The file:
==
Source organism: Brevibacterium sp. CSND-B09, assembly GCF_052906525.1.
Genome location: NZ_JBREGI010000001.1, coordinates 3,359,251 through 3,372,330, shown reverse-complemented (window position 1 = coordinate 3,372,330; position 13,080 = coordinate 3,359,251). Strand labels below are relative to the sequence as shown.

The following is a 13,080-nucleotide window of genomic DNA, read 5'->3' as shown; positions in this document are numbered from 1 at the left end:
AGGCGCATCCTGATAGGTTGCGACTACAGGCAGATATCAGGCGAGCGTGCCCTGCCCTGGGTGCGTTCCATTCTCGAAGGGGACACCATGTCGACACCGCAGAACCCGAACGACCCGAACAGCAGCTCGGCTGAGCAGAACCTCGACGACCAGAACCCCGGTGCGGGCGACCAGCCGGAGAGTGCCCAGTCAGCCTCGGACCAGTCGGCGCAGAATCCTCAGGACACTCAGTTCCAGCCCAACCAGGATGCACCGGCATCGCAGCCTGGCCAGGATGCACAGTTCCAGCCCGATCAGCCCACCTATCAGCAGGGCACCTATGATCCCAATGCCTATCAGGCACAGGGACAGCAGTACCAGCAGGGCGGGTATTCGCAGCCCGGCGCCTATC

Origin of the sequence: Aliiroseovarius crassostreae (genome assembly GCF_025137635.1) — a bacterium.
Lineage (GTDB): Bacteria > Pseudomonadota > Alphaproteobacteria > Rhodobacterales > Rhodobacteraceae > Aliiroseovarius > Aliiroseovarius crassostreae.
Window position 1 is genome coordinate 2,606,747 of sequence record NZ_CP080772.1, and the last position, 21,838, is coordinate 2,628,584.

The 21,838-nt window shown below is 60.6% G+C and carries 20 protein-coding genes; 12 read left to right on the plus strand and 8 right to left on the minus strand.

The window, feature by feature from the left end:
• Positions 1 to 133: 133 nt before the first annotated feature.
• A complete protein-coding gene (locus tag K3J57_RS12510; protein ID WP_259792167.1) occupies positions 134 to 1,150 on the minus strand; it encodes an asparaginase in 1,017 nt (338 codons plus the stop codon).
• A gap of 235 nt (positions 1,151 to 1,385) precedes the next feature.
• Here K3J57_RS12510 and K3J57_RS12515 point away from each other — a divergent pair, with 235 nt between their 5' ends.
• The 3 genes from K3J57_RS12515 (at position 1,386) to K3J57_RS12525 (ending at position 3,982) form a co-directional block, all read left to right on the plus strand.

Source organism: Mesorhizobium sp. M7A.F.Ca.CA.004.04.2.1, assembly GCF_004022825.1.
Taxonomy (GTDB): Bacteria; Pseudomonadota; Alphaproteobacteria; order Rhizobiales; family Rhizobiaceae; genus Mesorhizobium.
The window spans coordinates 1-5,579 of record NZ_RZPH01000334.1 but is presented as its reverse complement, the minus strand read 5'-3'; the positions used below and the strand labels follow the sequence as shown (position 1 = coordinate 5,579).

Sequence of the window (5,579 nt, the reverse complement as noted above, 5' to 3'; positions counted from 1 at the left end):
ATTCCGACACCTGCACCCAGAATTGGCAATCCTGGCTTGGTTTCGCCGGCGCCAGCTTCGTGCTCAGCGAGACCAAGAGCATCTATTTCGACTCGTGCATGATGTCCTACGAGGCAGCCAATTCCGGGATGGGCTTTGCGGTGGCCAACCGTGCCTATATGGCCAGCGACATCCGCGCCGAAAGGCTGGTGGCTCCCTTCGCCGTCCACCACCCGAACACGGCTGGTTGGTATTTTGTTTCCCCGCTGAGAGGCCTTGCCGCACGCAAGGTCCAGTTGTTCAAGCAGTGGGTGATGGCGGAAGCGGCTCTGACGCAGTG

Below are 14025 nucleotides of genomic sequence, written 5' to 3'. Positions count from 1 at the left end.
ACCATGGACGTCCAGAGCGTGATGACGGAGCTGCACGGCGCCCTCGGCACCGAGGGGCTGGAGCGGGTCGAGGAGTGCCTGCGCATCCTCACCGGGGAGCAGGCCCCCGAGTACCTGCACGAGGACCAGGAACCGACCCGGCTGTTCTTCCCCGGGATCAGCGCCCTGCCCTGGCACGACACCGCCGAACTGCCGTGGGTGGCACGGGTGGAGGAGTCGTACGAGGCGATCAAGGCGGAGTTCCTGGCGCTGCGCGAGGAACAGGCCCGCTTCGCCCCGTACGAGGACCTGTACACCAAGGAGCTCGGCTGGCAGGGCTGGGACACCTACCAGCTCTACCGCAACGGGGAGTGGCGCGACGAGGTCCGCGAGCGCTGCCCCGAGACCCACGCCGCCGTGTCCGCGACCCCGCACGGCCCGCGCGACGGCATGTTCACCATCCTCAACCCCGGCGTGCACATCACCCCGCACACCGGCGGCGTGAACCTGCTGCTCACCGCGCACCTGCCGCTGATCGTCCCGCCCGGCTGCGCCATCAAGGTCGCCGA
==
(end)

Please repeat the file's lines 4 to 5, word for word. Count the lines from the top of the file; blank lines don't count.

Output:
AGGCGCATCCTGATAGGTTGCGACTACAGGCAGATATCAGGCGAGCGTGCCCTGCCCTGGGTGCGTTCCATTCTCGAAGGGGACACCATGTCGACACCGCAGAACCCGAACGACCCGAACAGCAGCTCGGCTGAGCAGAACCTCGACGACCAGAACCCCGGTGCGGGCGACCAGCCGGAGAGTGCCCAGTCAGCCTCGGACCAGTCGGCGCAGAATCCTCAGGACACTCAGTTCCAGCCCAACCAGGATGCACCGGCATCGCAGCCTGGCCAGGATGCACAGTTCCAGCCCGATCAGCCCACCTATCAGCAGGGCACCTATGATCCCAATGCCTATCAGGCACAGGGACAGCAGTACCAGCAGGGCGGGTATTCGCAGCCCGGCGCCTATC

Origin of the sequence: Aliiroseovarius crassostreae (genome assembly GCF_025137635.1) — a bacterium.